And they taste horrible. I always hated candy cigarettes and thought they were stupid.

ibstubro's avatar

I don’t think they’d allow you to package apple juice in ½ pint bottles and name it “Hootch”.
I don’t think they’d allow you to sell candy one-hitters where you inhaled the powered sugar smoke.
Sweet Tart anyone?
Squeeze candy in a handy single-serve plastic syringe?

When I was a kid we had cap guns and candy cigarettes. They seem to have rethought the realistic cap gun part.

bestbroseph's avatar

You can still get cap guns.

ARE_you_kidding_me's avatar

Cap guns are still made into replicas just with a red tip.

ibstubro's avatar

Cap guns are not nearly as realistic as when I was a kid, and how does the fact that they are still sold justify selling candy cigarettes?

bestbroseph's avatar

Well here’s the thing, why do candy cigarettes matter anyway? If you’re trying to suggest they set children on a path toward smoking, I don’t believe that. Now if they were in an atmosphere where smoking was normal (I.e parents smoke) in combination with the candy, them it is fully possible. But by themselves no. How could eating candy cigarettes cause I want of tobacco products? And in this day and age, if you just want the action, vapes are available, and many flavors can be chosen from. So, in response to the question, why should they be banned?

ibstubro's avatar

Target market for candy cigarettes, @bestbroseph (smokers) and do the candy cigarettes reinforce the smoking message for their kids?

Do you think non-smokers are buying candy cigarettes? And giving them to the kiddies?

dappled_leaves's avatar

@ibstubro I think kids are buying them for themselves. When we were kids, it was fun to use them to mimic the “cool” actions of smoking a cigarette. Part of that fun was the secrecy of it. We would never think of asking our parents to buy them for us. Marketing a candy to children for that purpose is basically obscene.

ibstubro's avatar

Well, both my parents smoked, and of their 3 kids I was the last to start and the only one to quit. I’m guessing they ‘didn’t see the harm’, @dappled_leaves & @bestbroseph, and bought us candy cigarettes freely. So we could ‘pretend to smoke’.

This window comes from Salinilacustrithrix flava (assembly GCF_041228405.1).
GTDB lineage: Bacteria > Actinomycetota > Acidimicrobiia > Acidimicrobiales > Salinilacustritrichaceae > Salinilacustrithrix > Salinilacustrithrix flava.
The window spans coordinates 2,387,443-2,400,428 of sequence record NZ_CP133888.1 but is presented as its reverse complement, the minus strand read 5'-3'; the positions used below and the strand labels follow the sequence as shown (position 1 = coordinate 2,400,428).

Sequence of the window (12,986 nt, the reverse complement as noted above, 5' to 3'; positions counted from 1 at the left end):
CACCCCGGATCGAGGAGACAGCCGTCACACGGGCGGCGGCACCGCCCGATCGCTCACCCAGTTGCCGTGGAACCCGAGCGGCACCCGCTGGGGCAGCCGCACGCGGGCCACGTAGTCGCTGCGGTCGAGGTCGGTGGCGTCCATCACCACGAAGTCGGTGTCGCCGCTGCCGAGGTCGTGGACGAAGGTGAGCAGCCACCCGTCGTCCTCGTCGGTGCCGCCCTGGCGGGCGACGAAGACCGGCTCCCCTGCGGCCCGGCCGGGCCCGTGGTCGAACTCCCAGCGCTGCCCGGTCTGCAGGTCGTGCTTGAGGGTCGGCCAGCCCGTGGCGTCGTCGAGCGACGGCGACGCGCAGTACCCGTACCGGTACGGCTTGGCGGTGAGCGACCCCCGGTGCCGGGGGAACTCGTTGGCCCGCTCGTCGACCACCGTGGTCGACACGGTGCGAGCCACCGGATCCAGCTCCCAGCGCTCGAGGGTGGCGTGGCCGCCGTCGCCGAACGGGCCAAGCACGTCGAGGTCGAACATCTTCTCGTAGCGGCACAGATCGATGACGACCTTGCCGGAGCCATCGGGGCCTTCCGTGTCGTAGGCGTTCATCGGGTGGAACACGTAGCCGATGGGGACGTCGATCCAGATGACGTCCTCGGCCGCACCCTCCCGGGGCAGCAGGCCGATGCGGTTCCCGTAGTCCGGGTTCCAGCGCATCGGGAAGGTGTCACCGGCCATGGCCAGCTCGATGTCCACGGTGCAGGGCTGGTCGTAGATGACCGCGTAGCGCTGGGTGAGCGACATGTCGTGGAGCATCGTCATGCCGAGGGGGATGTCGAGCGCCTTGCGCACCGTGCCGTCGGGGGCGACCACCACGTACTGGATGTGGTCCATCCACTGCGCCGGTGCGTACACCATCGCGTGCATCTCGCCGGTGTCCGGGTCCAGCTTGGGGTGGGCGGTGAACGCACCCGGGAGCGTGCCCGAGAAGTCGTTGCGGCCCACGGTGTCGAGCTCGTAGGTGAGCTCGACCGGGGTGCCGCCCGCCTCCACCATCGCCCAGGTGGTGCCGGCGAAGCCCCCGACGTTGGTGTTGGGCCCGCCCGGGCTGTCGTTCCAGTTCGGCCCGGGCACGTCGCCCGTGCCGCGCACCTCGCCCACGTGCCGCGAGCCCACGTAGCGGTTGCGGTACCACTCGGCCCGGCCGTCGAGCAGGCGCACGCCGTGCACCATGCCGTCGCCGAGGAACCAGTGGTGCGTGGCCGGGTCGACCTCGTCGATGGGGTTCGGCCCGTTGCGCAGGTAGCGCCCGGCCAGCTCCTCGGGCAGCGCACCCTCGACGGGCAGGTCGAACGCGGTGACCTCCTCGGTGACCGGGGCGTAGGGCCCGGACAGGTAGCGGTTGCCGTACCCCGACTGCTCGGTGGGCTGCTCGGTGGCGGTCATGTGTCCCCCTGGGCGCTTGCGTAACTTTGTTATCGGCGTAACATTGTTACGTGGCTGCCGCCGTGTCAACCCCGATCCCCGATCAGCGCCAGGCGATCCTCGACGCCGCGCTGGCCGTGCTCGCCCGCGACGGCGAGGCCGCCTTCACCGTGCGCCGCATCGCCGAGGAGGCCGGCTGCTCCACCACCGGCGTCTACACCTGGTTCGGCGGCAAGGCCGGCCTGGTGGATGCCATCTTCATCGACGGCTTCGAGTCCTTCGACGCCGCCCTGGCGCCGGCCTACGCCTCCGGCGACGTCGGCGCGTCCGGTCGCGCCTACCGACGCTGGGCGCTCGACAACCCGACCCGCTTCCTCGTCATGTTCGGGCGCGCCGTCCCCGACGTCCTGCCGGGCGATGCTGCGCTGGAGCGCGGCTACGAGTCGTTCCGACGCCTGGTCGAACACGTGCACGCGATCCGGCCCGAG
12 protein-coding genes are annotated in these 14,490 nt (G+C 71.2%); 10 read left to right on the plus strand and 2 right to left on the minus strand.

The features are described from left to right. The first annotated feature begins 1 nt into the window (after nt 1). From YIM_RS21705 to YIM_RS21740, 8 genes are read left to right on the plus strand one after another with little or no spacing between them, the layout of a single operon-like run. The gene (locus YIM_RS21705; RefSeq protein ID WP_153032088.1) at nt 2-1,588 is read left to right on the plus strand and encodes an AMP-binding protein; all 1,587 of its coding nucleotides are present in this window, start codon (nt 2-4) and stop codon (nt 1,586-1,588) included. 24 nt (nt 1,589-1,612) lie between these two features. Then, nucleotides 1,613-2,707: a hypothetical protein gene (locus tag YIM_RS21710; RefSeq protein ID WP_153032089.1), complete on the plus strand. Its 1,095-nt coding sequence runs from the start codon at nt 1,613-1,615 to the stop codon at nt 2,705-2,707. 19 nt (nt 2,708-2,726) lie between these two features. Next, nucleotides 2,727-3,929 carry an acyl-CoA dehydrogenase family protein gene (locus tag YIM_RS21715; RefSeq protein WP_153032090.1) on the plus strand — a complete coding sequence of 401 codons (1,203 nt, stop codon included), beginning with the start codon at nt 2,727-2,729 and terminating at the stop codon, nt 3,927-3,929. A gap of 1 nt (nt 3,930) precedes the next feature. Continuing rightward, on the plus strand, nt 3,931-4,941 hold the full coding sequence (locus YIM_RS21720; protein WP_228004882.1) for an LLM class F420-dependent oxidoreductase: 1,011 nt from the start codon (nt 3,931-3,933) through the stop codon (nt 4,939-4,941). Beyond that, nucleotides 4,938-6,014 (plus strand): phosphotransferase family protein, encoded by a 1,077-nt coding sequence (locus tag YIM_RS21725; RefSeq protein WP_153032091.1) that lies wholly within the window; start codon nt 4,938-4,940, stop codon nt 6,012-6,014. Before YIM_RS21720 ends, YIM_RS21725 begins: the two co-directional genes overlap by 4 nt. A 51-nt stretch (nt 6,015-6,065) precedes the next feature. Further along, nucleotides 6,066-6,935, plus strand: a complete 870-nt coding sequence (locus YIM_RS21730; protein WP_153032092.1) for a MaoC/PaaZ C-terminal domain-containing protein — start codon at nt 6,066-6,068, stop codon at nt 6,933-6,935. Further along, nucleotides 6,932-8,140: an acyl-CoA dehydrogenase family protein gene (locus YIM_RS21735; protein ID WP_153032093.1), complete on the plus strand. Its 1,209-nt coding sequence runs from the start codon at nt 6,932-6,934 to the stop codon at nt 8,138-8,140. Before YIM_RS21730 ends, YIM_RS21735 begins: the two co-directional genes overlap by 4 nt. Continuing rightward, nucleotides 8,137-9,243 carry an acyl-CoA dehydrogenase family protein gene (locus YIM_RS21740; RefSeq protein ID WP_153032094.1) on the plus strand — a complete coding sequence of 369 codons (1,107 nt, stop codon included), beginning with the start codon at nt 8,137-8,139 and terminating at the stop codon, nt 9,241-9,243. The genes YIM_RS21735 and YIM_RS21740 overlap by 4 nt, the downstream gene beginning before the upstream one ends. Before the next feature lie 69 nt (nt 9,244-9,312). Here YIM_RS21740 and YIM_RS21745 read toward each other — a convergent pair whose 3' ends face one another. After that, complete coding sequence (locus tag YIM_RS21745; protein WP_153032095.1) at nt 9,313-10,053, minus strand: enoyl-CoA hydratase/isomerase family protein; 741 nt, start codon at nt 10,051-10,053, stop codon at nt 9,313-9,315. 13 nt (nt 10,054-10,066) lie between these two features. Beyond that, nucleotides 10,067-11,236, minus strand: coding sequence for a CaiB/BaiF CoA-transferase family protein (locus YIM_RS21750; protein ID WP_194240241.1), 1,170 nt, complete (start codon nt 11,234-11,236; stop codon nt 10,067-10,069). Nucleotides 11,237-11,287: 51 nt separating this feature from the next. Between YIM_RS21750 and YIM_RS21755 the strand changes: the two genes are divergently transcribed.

I much preferred the gum cigars.

Carbonated juice is available, but not marketed to kids as a toy version of wine, beer or spirits. Imagine if parents were able to able to purchase 6 packs of “Vine” so their kids could mimic being falling down drunk.

bestbroseph's avatar

@ibstubro, root beer, cheerwine. But when it comes to alcoholic drinks, getting drunk is going too far. You can drink one beer and be fine. You don’t have to pretend you have lung cancer and are dying when you “smoke” candy cigarettes. I never smoked, never plan to. But I had those candy cigarettes. And I would give my kids them. And what about sparkling juice? It mimics champagne, and its specifically made so children can join in the celebration on new years.

dappled_leaves's avatar

@ibstubro Wow, that’s interesting. I haven’t seen that dynamic before.

ibstubro's avatar

Root beer is not an imitation of beer, but the the modern day embodiment of a once alcoholic beverage, @bestbroseph. As is birch beer. Butter beer is available locally, and I’m unclear as to its relation to Harry Potter.
I enjoy drinking sparkling juice and I’ve never seen it marketed to children. Or sparkling lemonade. Personally I would hesitate to substitute sparkling juice for wine at a children’s celebration for the same reason I’d never buy a kid candy cigarettes – they’re both things that are adult choices made by adults.

Yeah, @dappled_leaves, we didn’t just chomp our candy cigarettes, we nibbled them so they would grow shorter, ‘flicked’ them, and balanced them on the edge of furniture so that the ‘fire’ wouldn’t ‘burn’ anything. We played smoking – just like mom and dad. Living in the country we graduated to ‘smoking’ lengths of ‘horse weed’, chiefly because the dead plants were filled with a pith that closely resembled cigarette filters.

dappled_leaves's avatar

@dappled_leaves Sure, as I described, we did that, too. But our parents were non-smokers. I never imagined smoking parents encouraging their kids to do the same.

keobooks's avatar

I can only find this article referring to the product, but it doesn’t mention the name brand. But in the late 80s, there was a company that packaged juice in a plastic gun. To drink it, you stuck the barrel of the gun in your mouth and pulled the trigger. I think it was likely the stupidest idea for a product ever. I’m sure it’s not illegal to remake that product, but who would want to?

I don’t think any candy has been pulled off the market aside from choking hazard in a very long time. I also think kids don’t have the means to go buy candy unsupervised like they used to. I wouldn’t be surprised if most of that candy being sold wasn’t sold to adults in a nostalgia kick or trying a cheap way to quit smoking.